The coalition itself could also face instability. The Five Star Movement takes political decisions via an online vote of its members. This is a very different model from the PD’s which still relies on traditional forms of internal representative democracy. There could be major conflicts between the two political formations, if the Five Star Movement decides to deploy e-voting and social media populist tactics to promote or undermine specific policies, rather than engage in conventional negotiations with the PD’s representative organs.
It does seem, however, that both parties have reached a consensus on extending some of Salvini’s closed borders policy. This is because by now it is clear that the vast majority of Italian voters are against migration.
This does not mean that the coalition will adopt Salvini’s hateful vitriol and extreme executive orders. It might allow a few NGO rescue ships to land in Italian ports and is likely to keep migrants’ and refugees’ arrivals down with less visible and aggressive methods and in coordination with the European Union.
The PD’s strategy to seek a government with the Five Star Movement mirrors centrist and leftist groups in the new European Parliament: curtailing the institutional power of populist and far-right parties by isolating some of them, and negotiating with others.
Identity and Democracy, Salvini and Le Pen’s European parliamentary group, has been cut off from the leadership of EU parliament committees, but at the cost of striking deals with the Five Star Movement, and the far-right Hungarian Prime Minister Viktor Orban and Poland’s ruling party Law and Justice, who all supported the election of new European Commission President Ursula von der Leyen.
Will this work in Italy? Getting Salvini out of the home affairs ministry would be a significant blow to his ambitions. Without executive power, his media visibility will be reduced, and that could lead to a loss of popular support.
Wielding less power, Salvini might also lose the support of some of the League’s regional leaders who run local governments in northern Italy, the country’s industrial hub. They need good relations with the EU, and northern businessmen, who constitute one of the League’s key constituencies, are heavily dependent on European markets.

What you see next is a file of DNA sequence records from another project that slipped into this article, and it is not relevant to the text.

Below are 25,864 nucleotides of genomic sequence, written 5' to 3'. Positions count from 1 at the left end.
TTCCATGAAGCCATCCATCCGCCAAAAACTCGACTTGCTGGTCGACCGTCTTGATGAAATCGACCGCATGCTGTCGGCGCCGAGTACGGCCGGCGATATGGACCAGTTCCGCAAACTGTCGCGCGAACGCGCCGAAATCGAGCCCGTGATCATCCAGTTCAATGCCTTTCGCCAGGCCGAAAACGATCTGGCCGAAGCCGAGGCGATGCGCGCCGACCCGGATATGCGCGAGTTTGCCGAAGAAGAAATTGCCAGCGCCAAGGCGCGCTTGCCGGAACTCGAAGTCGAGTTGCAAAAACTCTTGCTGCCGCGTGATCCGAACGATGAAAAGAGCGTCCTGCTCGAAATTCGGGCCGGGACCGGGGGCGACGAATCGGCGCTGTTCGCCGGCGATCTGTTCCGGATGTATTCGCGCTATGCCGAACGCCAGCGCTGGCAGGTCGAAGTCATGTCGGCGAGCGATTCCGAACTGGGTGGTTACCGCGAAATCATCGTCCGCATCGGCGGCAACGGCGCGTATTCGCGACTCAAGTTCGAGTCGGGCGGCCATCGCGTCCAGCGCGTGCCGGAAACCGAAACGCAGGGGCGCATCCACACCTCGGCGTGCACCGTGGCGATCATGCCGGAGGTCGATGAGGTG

Plans to change the current electoral system are also in the pipeline. The PD and the Five Star Movement are talking about the possibility of voting a new electoral law to bring back the full proportional representation (PR) system, abolished in 1993. With the current system (a mix of PR and first-past-the-post electoral systems), a winning coalition needs to break the 40 percent bar in the ballot box to gain a stable parliamentary majority. With full PR, Salvini would need a much bigger majority to form a government (above 50 percent), making it very difficult to exclude centrist forces.
Many dread this option as a return to the “corrupt” politics of the post-World War II era, when the same group of parties brokered short-term power deals that were largely independent of their ideological agendas. Yet, the far right never entered a national government then, and Italy’s national and international outlook was far more progressive, even when more conservative leaders were at the helm.
These are different times, marked by rampant neoliberalism and national chauvinism. It is too early to say whether the ongoing coalition talks are the first signs of a post-populist consensus politics. But one thing is certain: populism or not, the current political consensus has shifted to the right. After all, a government endorsed by Trump can’t really be a progressive one.
The views expressed in this article are the author’s own and do not necessarily reflect Al Jazeera’s editorial stance.